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French Soccer Star Nicolas Anelka Faces Probe of ‘Anti-Semitic’ Gesture

French soccer star Nicolas Anelka is facing disciplinary action for showing support for an anti-Semitic comedian whose shows may soon be banned by the French government.

Britain’s Football Association said Saturday it was considering punishing Anelka, who plays for the West Bromwich Albion soccer team, for performing, during a match, the quenelle – a quasi-Nazi salute which representatives of France’s Jewish community have termed anti-Semitic.

Following an outcry, the 34-year-old athlete said on Twitter: “This gesture was just a special dedication to my comedian friend Dieudonne,” a reference to the comedian who invented and is promoting the gesture, which is believed to both mock and circumvent France’s laws against displaying Nazi symbols with intention of causing offense.

But a spokesman for the association told the British tabloid The Daily Mirror that the organization would be launching a probe into the actions of Anelka, who was filmed placing his outstretched left palm on his right shoulder after striking the first of two goals during the match.

The decision came after the French Sports Minister Valerie Fourneyron called Anelka’s gesture “a shocking provocation, disgusting.” He added: “There’s no place for anti-Semitism and incitement to hatred on the football field.”

Moshe Kantor, president of the European Jewish Congress, said in a statement: “We expect that the English Premier League officials as well as the police will give Anelka the appropriate punishment.”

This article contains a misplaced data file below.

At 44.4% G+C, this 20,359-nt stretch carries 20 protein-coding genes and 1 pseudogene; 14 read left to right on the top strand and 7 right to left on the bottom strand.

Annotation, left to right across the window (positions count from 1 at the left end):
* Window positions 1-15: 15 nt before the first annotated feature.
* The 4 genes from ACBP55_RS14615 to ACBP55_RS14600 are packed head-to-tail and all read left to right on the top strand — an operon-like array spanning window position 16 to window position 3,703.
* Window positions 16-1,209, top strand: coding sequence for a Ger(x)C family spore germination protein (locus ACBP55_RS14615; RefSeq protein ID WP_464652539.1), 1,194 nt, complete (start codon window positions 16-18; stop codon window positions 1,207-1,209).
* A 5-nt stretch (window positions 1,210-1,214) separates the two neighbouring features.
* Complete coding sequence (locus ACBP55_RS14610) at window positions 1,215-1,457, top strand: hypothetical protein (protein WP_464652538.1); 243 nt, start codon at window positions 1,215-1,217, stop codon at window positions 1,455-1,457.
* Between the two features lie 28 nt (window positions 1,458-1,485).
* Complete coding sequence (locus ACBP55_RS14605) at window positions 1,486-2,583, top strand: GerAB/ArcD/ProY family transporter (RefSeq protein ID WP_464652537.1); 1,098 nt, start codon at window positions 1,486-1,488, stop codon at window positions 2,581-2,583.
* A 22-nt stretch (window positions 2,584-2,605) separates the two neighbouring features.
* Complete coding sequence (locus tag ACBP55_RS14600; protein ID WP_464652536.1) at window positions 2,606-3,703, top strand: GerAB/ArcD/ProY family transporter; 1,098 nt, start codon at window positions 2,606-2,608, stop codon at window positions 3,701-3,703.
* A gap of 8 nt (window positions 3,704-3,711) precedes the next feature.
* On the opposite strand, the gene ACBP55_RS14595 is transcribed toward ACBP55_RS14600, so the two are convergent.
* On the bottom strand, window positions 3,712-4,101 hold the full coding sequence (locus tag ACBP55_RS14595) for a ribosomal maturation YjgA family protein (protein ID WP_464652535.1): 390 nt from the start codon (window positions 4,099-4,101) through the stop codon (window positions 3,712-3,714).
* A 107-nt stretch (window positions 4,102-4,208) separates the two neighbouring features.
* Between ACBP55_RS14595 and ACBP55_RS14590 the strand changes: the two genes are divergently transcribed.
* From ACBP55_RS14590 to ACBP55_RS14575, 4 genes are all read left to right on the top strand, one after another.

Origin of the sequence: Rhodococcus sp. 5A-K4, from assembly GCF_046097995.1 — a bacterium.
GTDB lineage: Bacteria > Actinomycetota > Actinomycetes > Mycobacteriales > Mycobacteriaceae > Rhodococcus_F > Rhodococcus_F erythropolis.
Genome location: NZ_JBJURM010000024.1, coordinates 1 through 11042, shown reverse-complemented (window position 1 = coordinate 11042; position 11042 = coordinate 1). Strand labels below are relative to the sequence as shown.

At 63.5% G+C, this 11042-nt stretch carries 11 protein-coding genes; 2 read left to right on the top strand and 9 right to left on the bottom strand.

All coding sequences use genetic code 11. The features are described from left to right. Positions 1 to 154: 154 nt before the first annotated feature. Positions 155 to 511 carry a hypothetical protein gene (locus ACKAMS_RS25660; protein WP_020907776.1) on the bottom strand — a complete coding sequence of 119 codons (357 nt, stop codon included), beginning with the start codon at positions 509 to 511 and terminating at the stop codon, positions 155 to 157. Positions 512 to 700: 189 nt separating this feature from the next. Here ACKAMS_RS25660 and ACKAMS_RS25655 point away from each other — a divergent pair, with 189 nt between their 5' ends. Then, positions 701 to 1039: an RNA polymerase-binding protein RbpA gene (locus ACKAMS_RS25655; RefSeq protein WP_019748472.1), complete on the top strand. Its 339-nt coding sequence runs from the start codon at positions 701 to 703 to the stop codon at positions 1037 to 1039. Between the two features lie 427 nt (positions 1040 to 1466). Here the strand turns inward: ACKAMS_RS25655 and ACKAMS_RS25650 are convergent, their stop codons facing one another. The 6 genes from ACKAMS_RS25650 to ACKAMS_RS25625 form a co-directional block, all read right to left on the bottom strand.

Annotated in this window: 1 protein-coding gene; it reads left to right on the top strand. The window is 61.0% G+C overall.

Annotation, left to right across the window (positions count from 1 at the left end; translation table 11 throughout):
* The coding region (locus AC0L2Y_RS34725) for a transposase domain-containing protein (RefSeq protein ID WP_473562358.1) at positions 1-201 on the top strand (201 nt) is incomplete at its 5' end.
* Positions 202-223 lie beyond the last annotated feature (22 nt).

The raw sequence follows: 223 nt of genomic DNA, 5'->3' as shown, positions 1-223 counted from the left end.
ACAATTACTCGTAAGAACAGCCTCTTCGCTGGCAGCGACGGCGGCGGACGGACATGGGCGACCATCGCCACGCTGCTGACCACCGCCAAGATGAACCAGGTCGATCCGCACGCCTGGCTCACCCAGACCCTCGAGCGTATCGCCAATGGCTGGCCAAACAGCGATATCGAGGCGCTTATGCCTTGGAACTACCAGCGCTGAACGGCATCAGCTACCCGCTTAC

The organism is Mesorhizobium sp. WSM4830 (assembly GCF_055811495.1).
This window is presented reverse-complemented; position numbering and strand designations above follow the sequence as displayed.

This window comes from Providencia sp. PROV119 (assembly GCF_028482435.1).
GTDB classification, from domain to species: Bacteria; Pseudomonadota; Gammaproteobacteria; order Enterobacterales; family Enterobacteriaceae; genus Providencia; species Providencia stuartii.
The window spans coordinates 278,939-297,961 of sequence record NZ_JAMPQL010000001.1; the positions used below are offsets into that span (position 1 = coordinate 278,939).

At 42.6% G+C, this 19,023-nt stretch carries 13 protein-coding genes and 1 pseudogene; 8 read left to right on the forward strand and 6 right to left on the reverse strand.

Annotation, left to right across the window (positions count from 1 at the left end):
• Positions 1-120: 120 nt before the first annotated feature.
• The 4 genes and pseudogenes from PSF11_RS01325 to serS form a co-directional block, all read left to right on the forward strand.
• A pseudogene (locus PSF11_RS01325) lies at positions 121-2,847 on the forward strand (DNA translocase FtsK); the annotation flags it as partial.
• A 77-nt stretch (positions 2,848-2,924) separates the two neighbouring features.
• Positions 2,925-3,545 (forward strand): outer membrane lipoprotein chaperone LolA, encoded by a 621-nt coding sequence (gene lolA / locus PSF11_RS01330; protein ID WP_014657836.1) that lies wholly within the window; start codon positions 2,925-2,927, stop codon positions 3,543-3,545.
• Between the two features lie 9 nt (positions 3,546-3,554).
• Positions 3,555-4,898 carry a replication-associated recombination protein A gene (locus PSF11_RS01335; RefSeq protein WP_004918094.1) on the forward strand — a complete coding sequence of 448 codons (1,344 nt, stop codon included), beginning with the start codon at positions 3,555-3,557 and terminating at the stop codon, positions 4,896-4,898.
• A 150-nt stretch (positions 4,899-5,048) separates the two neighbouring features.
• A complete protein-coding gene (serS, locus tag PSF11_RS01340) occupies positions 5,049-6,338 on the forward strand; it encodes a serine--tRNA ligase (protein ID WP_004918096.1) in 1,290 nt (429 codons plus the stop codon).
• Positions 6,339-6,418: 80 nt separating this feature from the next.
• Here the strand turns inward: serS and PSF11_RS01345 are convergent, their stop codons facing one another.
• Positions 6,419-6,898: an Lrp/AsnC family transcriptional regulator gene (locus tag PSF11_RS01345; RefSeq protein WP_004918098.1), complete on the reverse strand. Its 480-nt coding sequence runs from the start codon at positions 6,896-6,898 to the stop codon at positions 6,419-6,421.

The discussion about Anelka comes one day after France’s interior minister, Manuel Valls, declared that his ministry would look into banning all public performances by Dieudonne, the inventor of the quenelle.

“Despite his conviction for defamation, causing offense and inciting racial hatred and discrimination, Dieudonne M’bala M’bala doesn’t seem to recognize any limits any more,” Minister Manuel Valls said in a statement Friday announcing the legal review aimed at banning his public appearances.

On Saturday, some 200 of Dieudonne’s supporters protested against Valls’ plans, according to the news site JSSnews.com.

Dieudonne, who also invented the word “Shoananas” – a code for suggesting the Holocaust is a myth without breaking France’s laws against denying the genocide, is scheduled to perform in Bordeaux on Jan. 26.

Dieudonne has been convicted several times for inciting racial hatred against Jews in films, shows and articles.

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